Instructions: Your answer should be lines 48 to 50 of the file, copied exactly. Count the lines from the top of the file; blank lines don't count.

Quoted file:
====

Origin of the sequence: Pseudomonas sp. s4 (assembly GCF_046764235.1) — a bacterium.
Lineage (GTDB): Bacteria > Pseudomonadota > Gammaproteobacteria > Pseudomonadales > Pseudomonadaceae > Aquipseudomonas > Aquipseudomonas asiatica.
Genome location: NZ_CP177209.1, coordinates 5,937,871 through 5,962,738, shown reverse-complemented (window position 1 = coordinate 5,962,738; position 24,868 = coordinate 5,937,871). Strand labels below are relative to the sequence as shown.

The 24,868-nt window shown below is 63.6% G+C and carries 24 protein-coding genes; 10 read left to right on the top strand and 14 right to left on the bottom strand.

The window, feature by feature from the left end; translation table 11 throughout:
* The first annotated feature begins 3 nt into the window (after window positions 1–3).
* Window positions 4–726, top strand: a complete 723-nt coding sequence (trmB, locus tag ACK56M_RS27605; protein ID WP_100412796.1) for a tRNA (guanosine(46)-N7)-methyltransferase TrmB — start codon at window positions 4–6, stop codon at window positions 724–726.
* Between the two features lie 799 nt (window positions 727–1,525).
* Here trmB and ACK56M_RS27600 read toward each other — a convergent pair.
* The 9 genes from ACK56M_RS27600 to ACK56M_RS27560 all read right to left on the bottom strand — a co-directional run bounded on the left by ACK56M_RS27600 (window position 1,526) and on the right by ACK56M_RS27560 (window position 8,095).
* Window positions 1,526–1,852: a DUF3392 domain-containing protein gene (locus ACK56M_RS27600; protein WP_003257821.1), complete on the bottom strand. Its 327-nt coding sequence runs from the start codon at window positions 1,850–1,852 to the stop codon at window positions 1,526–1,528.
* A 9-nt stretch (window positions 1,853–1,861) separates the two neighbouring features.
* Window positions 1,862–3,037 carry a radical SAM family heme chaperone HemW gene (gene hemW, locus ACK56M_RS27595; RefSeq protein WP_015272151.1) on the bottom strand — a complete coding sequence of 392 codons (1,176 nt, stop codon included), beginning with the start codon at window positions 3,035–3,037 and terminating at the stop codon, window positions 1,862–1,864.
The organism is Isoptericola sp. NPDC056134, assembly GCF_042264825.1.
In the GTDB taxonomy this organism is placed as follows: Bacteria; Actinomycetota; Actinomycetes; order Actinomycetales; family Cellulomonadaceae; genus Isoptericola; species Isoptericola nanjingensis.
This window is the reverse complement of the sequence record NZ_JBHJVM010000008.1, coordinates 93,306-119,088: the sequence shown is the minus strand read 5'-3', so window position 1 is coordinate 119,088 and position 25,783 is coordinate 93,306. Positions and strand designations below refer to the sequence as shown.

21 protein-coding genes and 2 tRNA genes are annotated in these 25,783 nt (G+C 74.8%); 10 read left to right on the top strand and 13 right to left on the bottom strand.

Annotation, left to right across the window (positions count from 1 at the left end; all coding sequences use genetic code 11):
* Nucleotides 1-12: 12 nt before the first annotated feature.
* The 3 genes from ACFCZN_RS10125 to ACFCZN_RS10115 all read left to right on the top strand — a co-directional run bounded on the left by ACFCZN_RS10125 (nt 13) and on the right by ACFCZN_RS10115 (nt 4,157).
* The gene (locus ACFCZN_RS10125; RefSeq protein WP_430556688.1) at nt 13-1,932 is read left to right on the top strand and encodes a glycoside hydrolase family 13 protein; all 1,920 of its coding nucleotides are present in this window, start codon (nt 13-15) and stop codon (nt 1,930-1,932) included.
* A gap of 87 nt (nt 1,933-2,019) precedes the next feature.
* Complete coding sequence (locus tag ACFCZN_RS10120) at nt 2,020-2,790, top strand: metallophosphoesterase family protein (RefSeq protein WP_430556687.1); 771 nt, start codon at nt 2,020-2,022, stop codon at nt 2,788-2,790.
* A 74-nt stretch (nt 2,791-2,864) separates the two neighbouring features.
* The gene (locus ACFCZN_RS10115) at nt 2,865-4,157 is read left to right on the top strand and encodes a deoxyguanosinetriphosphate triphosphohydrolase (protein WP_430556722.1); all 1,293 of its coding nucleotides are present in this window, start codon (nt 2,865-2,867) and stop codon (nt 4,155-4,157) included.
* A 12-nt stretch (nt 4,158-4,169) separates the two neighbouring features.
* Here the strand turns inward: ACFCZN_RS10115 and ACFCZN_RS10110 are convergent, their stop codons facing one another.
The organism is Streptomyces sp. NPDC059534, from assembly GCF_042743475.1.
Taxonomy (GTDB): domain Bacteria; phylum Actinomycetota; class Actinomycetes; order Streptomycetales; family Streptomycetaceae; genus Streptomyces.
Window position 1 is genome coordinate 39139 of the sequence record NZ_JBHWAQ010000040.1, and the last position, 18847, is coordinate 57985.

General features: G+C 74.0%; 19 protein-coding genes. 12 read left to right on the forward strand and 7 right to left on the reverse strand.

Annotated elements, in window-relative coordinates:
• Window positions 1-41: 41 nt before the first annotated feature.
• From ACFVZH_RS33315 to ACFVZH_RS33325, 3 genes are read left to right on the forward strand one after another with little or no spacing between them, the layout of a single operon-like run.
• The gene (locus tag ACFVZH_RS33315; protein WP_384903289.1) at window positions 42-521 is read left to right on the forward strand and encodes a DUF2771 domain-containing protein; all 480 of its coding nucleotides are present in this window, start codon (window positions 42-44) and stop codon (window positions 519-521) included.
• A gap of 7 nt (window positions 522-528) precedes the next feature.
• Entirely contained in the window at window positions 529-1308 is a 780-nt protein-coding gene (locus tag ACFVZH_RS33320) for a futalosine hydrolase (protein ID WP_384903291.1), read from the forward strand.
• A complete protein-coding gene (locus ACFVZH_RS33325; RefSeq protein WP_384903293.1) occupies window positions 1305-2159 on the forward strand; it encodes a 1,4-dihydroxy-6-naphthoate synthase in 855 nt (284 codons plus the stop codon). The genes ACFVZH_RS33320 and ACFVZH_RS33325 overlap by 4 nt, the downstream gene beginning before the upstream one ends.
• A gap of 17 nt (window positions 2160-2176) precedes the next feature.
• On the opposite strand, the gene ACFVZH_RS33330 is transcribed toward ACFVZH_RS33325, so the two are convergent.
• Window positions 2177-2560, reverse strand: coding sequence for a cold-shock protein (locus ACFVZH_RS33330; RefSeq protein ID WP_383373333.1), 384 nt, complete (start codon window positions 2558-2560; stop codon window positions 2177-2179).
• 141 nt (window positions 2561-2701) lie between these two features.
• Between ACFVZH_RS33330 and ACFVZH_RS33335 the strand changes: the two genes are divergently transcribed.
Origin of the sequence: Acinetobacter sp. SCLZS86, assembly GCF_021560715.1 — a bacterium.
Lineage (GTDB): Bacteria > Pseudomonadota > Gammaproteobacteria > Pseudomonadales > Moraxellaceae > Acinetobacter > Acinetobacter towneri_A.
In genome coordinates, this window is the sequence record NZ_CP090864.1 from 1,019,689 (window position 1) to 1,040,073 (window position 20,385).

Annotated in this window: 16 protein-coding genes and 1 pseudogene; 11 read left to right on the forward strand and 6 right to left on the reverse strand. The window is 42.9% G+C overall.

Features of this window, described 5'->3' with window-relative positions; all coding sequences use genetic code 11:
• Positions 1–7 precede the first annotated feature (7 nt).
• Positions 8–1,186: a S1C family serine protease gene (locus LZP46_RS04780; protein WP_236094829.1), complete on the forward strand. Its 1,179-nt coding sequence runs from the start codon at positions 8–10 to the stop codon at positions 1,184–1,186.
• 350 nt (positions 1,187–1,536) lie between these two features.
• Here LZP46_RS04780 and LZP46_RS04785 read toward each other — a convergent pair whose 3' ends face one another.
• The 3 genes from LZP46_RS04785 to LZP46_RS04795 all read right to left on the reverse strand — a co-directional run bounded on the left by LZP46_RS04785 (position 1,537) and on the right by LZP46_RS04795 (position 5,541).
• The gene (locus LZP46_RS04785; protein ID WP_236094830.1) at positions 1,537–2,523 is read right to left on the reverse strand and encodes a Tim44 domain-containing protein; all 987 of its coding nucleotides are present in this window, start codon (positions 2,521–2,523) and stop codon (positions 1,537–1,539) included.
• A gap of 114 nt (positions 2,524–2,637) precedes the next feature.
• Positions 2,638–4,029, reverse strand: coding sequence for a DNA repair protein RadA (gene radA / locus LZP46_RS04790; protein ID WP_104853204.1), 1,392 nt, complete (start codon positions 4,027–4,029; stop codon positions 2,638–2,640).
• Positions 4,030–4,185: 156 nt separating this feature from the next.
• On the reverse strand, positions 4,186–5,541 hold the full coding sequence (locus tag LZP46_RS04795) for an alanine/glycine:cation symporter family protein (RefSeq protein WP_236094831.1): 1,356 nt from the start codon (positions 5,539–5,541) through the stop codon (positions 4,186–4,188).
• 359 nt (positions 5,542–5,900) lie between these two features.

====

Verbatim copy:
Features of this window, described 5'->3' with window-relative positions; all coding sequences use genetic code 11:
• Positions 1–7 precede the first annotated feature (7 nt).
• Positions 8–1,186: a S1C family serine protease gene (locus LZP46_RS04780; protein WP_236094829.1), complete on the forward strand. Its 1,179-nt coding sequence runs from the start codon at positions 8–10 to the stop codon at positions 1,184–1,186.